For all participants, responders as well as nonresponders, information about death and cerebrovascular disease was obtained from the National Health Service Register of Causes of Death and the Danish National Hospital Discharge Register, which contains all discharge diagnoses from all hospital admissions. The search criteria were defined as World Health Organization’s International Classification of Disease, Eighth Revision (ICD 8), diagnosis codes 430 through 438. Discharge letters or patient files were retrieved to validate whether the person had suffered from stroke. In cases where this material did not provide sufficient information, for example in the description of neurological deficits to support the diagnosis of stroke, all hospital records and additional information from the patient’s general practitioner, family, or nursing home were collected.
As described, the case ascertainment is more complete for responders, because information about nonhospitalized events is available. Hence, the results for all the data from the registries as well as for the responders alone are both presented. By this means, information is obtained about how persons who participate in a cohort study may differ from the background population with regard to stroke incidence.
Stroke cases that had led to death without prior hospitalization were found in the National Health Service Register of Causes of Death. Only cases with cerebrovascular disease listed as the first or second cause of death were included in our analysis as stroke.
In this report only first-time strokes are included. The World Health Organization’s definition of stroke was used to determine whether the person’s symptoms were likely to be caused by stroke. Stroke is defined as an acute disturbance of focal or global cerebral function with symptoms lasting more than 24 hours or leading to death of presumed vascular origin (ie, sudden onset of unconsciousness with no known prior disease that can explain the condition; where the blood pressure remains stable or increased; and where there is no evidence of metabolic disturbances or poisoning). The definition enables distinction between stroke and transient ischemic attack.4 Persons with a history of transient ischemic attack before the observation period were not excluded. The cases were divided into hemispheric stroke, ischemic infarction in the hemispheres, intracerebral hemorrhages, subarachnoid hemorrhages, stroke in the brainstem, or unspecified stroke. Subarachnoid hemorrhages were identified and evaluated like the other stroke types but were not included in the analysis, and persons with diagnosed subarachnoid hemorrhages were censored from the day of the diagnosis. To distinguish between ischemic infarction, intracerebral hemorrhage, and subarachnoidal hemorrhage either CT or MR scan, autopsy, spinal fluid examination, or operation description was necessary. If infarction could not be visualized by CT scanning but the person had symptoms consistent with stroke, a diagnosis of ischemic infarction was made.5 The diagnosis of stroke was not applied in cases where a scan had revealed signs of prior cerebrovascular disease but without history of any symptoms.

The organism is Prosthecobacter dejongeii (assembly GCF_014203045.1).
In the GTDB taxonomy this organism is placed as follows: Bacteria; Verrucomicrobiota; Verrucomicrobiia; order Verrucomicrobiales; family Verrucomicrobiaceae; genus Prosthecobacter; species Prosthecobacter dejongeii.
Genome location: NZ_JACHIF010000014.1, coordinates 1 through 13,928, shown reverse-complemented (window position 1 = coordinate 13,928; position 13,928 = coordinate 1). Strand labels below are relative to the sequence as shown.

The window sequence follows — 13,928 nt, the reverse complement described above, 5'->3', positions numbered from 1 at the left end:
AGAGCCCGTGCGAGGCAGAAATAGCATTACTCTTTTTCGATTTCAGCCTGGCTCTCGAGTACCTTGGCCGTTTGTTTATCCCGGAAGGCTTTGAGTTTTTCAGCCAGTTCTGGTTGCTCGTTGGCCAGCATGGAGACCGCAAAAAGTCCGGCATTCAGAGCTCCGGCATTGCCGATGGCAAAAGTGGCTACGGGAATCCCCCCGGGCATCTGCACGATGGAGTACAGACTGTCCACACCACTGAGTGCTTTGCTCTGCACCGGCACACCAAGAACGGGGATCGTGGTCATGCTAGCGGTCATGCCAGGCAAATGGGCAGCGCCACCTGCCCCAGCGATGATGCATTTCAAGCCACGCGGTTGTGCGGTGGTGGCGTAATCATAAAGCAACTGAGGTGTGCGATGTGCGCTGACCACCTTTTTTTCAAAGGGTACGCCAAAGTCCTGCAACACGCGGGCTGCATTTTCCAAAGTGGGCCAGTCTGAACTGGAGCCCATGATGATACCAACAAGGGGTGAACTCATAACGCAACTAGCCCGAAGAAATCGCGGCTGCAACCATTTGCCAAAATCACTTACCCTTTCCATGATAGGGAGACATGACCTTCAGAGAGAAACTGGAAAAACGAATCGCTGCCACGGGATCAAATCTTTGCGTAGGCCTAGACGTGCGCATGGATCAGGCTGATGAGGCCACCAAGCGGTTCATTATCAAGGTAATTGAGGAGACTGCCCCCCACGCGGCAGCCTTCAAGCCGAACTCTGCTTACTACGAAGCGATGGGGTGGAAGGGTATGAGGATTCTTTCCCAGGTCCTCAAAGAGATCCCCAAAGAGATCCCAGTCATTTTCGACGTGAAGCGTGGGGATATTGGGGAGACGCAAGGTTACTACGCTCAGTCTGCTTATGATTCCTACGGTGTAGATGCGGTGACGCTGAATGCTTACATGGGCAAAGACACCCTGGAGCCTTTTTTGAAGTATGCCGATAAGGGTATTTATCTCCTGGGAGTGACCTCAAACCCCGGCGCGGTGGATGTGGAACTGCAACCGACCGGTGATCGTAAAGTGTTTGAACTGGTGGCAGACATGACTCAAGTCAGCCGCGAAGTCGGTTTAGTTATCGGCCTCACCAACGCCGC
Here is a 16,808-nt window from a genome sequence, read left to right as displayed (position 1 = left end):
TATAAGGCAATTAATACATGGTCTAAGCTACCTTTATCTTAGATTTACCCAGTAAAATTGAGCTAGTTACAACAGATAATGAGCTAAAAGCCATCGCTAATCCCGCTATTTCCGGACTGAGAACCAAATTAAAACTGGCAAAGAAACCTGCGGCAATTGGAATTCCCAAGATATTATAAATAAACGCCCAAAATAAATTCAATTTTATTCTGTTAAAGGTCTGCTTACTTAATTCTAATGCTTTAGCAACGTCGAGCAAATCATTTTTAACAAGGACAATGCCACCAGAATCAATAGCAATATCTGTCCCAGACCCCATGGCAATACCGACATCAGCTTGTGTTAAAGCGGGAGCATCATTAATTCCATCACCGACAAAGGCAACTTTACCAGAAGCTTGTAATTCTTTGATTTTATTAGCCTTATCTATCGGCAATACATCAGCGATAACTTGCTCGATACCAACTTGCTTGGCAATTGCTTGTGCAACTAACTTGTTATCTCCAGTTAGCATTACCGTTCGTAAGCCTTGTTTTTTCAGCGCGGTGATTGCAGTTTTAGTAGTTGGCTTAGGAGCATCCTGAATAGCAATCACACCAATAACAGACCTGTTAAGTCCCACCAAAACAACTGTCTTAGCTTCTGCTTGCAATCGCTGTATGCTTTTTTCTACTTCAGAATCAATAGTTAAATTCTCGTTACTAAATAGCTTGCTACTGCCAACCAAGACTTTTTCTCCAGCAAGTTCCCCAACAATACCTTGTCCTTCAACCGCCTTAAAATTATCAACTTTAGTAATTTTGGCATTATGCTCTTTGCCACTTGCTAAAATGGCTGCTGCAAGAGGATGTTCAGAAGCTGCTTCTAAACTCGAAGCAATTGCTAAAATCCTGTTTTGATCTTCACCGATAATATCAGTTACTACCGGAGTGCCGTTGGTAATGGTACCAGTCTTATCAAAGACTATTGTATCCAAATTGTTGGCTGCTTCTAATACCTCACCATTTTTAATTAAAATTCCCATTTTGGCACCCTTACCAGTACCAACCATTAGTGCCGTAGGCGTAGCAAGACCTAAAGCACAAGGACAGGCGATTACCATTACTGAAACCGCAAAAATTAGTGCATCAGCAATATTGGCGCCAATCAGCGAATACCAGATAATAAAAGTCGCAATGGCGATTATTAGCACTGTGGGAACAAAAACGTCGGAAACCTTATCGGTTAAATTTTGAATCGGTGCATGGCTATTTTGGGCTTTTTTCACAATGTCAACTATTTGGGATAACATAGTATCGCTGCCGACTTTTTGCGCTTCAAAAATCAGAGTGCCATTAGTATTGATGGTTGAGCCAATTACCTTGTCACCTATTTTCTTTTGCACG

Poisson regression was used to analyze changes in incidence rates between the four periods (the start and ending of study periods being the March 1 and February 28/29) 1976 through 1980, 1980 through 1984, 1984 through 1988, and 1988 through 1993.6 This method enables a thorough control for differences in age in the periods being compared; adjustment for the confounding effect of age was done by dividing into 2-year age groups. Furthermore, the method makes it possible to estimate the trend between the study periods as the annual incidence rate ratio, assuming the incidence rate is stable for the years constituting one period. In all the analyses we tested at the 5% level by using the likelihood ratio test if a nonlinear description of the trends would be more accurate. The calculations were carried out using the statistical software package STATA.7
From March 1, 1976 to February 28, 1993, 1101 stroke cases were identified among subjects aged 45 to 84 years, of which 882 occurred among responders. Because of the limited number of cases and person-years in the outer age bands, we chose to report the time trend for only subjects aged 45 to 84 years. The crude age- and sex-specific rates for those aged 45 to 84 years are shown in Table 1⇓. The mean age of this age group at the beginning of the study period was 51.6 years for male responders and 51.4 years for nonresponders, while for female responders it was 51.6 years and for nonresponders 53.9 years.